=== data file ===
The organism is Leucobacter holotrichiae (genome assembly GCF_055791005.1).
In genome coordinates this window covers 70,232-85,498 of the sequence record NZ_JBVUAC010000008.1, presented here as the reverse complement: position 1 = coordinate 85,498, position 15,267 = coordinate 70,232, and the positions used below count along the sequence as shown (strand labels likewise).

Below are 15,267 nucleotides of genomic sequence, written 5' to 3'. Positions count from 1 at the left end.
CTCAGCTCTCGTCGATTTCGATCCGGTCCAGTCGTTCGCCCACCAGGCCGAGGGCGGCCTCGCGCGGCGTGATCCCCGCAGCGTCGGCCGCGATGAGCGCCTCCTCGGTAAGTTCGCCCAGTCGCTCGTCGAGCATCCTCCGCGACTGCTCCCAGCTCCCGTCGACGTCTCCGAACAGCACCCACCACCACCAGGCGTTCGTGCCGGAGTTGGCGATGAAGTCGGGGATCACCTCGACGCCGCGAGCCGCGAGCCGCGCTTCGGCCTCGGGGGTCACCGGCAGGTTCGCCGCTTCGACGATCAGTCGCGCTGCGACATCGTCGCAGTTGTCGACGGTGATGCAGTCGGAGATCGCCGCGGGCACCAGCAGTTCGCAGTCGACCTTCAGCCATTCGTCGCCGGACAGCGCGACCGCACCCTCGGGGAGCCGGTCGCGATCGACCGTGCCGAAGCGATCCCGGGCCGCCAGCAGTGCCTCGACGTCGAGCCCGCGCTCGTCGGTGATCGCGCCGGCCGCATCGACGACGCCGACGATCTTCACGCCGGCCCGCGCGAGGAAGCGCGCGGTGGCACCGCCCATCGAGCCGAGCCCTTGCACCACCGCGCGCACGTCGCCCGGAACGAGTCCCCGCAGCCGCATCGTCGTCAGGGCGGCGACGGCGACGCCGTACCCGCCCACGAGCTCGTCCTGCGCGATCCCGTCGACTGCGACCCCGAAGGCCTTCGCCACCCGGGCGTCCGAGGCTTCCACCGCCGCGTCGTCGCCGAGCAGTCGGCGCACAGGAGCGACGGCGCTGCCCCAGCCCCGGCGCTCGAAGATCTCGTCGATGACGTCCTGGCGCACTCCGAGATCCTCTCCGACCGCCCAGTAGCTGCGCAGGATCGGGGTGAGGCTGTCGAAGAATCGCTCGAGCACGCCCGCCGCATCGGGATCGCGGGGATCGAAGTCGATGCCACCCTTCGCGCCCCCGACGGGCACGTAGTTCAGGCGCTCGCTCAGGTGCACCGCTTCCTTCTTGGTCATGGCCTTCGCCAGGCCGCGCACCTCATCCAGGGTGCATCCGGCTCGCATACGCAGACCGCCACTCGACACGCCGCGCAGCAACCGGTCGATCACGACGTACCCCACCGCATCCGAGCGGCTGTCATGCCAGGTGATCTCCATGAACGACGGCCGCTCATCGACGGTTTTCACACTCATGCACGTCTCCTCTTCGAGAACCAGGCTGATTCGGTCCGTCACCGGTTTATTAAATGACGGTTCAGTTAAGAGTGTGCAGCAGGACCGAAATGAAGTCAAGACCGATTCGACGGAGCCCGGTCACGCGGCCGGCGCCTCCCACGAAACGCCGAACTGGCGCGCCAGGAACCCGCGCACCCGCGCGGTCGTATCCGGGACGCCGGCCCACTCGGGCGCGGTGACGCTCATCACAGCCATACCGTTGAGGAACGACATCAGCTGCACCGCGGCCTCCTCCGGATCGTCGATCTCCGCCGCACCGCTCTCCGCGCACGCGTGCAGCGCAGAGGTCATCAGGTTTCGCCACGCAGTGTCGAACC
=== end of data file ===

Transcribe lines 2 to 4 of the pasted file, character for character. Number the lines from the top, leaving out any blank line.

In genome coordinates this window covers 70,232-85,498 of the sequence record NZ_JBVUAC010000008.1, presented here as the reverse complement: position 1 = coordinate 85,498, position 15,267 = coordinate 70,232, and the positions used below count along the sequence as shown (strand labels likewise).

Below are 15,267 nucleotides of genomic sequence, written 5' to 3'. Positions count from 1 at the left end.
CTCAGCTCTCGTCGATTTCGATCCGGTCCAGTCGTTCGCCCACCAGGCCGAGGGCGGCCTCGCGCGGCGTGATCCCCGCAGCGTCGGCCGCGATGAGCGCCTCCTCGGTAAGTTCGCCCAGTCGCTCGTCGAGCATCCTCCGCGACTGCTCCCAGCTCCCGTCGACGTCTCCGAACAGCACCCACCACCACCAGGCGTTCGTGCCGGAGTTGGCGATGAAGTCGGGGATCACCTCGACGCCGCGAGCCGCGAGCCGCGCTTCGGCCTCGGGGGTCACCGGCAGGTTCGCCGCTTCGACGATCAGTCGCGCTGCGACATCGTCGCAGTTGTCGACGGTGATGCAGTCGGAGATCGCCGCGGGCACCAGCAGTTCGCAGTCGACCTTCAGCCATTCGTCGCCGGACAGCGCGACCGCACCCTCGGGGAGCCGGTCGCGATCGACCGTGCCGAAGCGATCCCGGGCCGCCAGCAGTGCCTCGACGTCGAGCCCGCGCTCGTCGGTGATCGCGCCGGCCGCATCGACGACGCCGACGATCTTCACGCCGGCCCGCGCGAGGAAGCGCGCGGTGGCACCGCCCATCGAGCCGAGCCCTTGCACCACCGCGCGCACGTCGCCCGGAACGAGTCCCCGCAGCCGCATCGTCGTCAGGGCGGCGACGGCGACGCCGTACCCGCCCACGAGCTCGTCCTGCGCGATCCCGTCGACTGCGACCCCGAAGGCCTTCGCCACCCGGGCGTCCGAGGCTTCCACCGCCGCGTCGTCGCCGAGCAGTCGGCGCACAGGAGCGACGGCGCTGCCCCAGCCCCGGCGCTCGAAGATCTCGTCGATGACGTCCTGGCGCACTCCGAGATCCTCTCCGACCGCCCAGTAGCTGCGCAGGATCGGGGTGAGGCTGTCGAAGAATCGCTCGAGCACGCCCGCCGCATCGGGATCGCGGGGATCGAAGTCGATGCCACCCTTCGCGCCCCCGACGGGCACGTAGTTCAGGCGCTCGCTCAGGTGCACCGCTTCCTTCTTGGTCATGGCCTTCGCCAGGCCGCGCACCTCATCCAGGGTGCATCCGGCTCGCATACGCAGACCGCCACTCGACACGCCGCGCAGCAACCGGTCGATCACGACGTACCCCACCGCATCCGAGCGGCTGTCATGCCAGGTGATCTCCATGAACGACGGCCGCTCATCGACGGTTTTCACACTCATGCACGTCTCCTCTTCGAGAACCAGGCTGATTCGGTCCGTCACCGGTTTATTAAATGACGGTTCAGTTAAGAGTGTGCAGCAGGACCGAAATGAAGTCAAGACCGATTCGACGGAGCCCGGTCACGCGGCCGGCGCCTCCCACGAAACGCCGAACTGGCGCGCCAGGAACCCGCGCACCCGCGCGGTCGTATCCGGGACGCCGGCCCACTCGGGCGCGGTGACGCTCATCACAGCCATACCGTTGAGGAACGACATCAGCTGCACCGCGGCCTCCTCCGGATCGTCGATCTCCGCCGCACCGCTCTCCGCGCACGCGTGCAGCGCAGAGGTCATCAGGTTTCGCCACGCAGTGTCGAACC